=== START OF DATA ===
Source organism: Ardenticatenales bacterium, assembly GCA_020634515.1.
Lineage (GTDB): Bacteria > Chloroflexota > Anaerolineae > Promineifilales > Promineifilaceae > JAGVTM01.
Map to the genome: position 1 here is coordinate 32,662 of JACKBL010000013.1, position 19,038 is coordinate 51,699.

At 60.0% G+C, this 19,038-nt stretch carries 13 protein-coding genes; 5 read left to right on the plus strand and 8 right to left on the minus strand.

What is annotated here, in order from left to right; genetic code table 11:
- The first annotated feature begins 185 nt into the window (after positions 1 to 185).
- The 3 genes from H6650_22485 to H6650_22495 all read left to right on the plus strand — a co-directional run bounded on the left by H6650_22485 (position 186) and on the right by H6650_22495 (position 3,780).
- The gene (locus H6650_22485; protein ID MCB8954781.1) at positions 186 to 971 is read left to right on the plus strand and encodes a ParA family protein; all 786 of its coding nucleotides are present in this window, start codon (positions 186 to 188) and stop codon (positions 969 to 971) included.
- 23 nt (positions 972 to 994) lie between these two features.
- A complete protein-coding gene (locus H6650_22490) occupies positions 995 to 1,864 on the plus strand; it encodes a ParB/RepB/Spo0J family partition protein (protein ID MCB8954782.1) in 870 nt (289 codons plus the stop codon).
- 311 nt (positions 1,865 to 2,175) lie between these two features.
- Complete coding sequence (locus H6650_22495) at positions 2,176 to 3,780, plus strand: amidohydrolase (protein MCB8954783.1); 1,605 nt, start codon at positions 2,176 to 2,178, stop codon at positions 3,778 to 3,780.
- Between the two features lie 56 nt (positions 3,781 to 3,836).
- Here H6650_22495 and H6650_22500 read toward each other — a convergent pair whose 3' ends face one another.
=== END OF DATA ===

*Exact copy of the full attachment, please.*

Source organism: Ardenticatenales bacterium, assembly GCA_020634515.1.
Lineage (GTDB): Bacteria > Chloroflexota > Anaerolineae > Promineifilales > Promineifilaceae > JAGVTM01.
Map to the genome: position 1 here is coordinate 32,662 of JACKBL010000013.1, position 19,038 is coordinate 51,699.

At 60.0% G+C, this 19,038-nt stretch carries 13 protein-coding genes; 5 read left to right on the plus strand and 8 right to left on the minus strand.

What is annotated here, in order from left to right; genetic code table 11:
- The first annotated feature begins 185 nt into the window (after positions 1 to 185).
- The 3 genes from H6650_22485 to H6650_22495 all read left to right on the plus strand — a co-directional run bounded on the left by H6650_22485 (position 186) and on the right by H6650_22495 (position 3,780).
- The gene (locus H6650_22485; protein ID MCB8954781.1) at positions 186 to 971 is read left to right on the plus strand and encodes a ParA family protein; all 786 of its coding nucleotides are present in this window, start codon (positions 186 to 188) and stop codon (positions 969 to 971) included.
- 23 nt (positions 972 to 994) lie between these two features.
- A complete protein-coding gene (locus H6650_22490) occupies positions 995 to 1,864 on the plus strand; it encodes a ParB/RepB/Spo0J family partition protein (protein ID MCB8954782.1) in 870 nt (289 codons plus the stop codon).
- 311 nt (positions 1,865 to 2,175) lie between these two features.
- Complete coding sequence (locus H6650_22495) at positions 2,176 to 3,780, plus strand: amidohydrolase (protein MCB8954783.1); 1,605 nt, start codon at positions 2,176 to 2,178, stop codon at positions 3,778 to 3,780.
- Between the two features lie 56 nt (positions 3,781 to 3,836).
- Here H6650_22495 and H6650_22500 read toward each other — a convergent pair whose 3' ends face one another.